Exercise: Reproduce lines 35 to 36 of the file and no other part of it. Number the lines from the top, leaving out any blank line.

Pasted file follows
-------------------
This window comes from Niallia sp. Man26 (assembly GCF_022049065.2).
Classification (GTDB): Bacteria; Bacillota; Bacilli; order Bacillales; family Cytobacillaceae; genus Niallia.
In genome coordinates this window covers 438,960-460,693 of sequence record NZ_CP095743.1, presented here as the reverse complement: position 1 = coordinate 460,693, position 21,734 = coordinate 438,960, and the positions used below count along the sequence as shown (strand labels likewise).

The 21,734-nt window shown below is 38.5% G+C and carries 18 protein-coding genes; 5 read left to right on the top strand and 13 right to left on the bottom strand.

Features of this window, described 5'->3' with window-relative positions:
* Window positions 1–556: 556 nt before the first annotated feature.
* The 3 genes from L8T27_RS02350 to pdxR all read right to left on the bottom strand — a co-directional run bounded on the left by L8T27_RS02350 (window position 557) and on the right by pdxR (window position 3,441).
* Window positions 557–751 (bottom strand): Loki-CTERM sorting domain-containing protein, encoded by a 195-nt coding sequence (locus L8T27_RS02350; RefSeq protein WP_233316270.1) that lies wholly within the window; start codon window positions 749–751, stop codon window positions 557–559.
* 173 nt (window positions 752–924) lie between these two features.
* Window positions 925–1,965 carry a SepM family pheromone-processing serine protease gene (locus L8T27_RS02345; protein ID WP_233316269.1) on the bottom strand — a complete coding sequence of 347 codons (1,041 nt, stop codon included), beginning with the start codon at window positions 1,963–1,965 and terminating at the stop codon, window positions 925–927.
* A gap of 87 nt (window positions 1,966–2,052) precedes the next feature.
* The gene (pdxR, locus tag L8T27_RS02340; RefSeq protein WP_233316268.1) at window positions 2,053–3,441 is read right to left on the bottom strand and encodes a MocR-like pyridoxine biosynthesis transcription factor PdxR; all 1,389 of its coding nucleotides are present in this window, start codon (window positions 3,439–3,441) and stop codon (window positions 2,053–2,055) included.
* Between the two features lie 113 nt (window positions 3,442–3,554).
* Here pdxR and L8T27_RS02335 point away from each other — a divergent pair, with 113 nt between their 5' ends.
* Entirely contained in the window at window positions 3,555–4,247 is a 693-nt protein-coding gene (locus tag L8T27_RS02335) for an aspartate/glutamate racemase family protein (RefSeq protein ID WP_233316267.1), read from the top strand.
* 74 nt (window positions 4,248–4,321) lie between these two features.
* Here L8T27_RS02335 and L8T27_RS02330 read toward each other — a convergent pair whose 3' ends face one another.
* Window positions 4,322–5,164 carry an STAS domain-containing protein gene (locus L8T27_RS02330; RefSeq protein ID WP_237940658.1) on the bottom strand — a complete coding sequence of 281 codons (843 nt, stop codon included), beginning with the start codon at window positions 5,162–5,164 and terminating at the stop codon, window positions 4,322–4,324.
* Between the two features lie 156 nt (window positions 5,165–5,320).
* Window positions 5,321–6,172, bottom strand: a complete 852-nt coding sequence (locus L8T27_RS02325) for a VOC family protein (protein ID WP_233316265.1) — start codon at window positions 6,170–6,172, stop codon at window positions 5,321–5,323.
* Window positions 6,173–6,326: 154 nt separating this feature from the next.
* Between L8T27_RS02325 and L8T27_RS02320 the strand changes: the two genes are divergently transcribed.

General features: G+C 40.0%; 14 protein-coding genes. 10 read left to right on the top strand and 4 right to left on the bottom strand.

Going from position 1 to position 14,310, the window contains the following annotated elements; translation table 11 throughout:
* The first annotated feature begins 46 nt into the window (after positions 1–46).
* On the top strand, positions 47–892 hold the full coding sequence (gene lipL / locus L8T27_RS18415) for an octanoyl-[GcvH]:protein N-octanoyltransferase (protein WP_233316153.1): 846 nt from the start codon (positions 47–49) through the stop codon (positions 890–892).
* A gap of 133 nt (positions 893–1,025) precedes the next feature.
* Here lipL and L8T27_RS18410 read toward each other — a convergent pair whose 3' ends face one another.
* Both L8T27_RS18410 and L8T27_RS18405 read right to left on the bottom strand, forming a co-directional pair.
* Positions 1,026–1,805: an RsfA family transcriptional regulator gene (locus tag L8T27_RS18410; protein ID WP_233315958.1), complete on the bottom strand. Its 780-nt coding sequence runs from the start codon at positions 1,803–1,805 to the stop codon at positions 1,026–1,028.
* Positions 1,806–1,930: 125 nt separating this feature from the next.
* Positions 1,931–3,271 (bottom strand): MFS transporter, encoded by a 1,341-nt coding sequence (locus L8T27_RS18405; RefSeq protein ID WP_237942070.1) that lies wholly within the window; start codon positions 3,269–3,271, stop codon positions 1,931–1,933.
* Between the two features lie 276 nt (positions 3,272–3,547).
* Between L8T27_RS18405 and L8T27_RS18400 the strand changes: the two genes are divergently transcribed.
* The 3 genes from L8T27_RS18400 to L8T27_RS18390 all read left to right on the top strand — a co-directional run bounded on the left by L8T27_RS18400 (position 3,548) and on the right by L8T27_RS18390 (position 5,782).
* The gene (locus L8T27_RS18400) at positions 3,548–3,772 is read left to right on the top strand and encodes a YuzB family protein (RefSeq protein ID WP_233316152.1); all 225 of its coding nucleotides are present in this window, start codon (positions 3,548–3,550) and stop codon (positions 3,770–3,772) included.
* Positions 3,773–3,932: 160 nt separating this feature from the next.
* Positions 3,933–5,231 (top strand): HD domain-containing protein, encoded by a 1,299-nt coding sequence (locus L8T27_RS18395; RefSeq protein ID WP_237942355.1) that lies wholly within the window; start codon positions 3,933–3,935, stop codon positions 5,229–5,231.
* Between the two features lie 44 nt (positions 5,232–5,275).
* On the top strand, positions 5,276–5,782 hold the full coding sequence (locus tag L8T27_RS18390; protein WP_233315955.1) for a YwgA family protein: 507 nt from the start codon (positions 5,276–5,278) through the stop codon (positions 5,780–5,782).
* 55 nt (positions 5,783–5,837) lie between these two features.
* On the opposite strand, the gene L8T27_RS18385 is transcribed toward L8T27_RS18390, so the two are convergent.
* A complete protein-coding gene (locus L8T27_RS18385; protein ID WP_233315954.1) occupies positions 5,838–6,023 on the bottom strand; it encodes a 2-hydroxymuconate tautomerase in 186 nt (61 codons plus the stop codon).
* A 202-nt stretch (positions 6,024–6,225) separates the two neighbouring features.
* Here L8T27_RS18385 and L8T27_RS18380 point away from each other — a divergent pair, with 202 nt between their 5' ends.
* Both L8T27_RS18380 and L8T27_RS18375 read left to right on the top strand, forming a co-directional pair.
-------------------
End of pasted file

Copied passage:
* The 3 genes from L8T27_RS18400 to L8T27_RS18390 all read left to right on the top strand — a co-directional run bounded on the left by L8T27_RS18400 (position 3,548) and on the right by L8T27_RS18390 (position 5,782).
* The gene (locus L8T27_RS18400) at positions 3,548–3,772 is read left to right on the top strand and encodes a YuzB family protein (RefSeq protein ID WP_233316152.1); all 225 of its coding nucleotides are present in this window, start codon (positions 3,548–3,550) and stop codon (positions 3,770–3,772) included.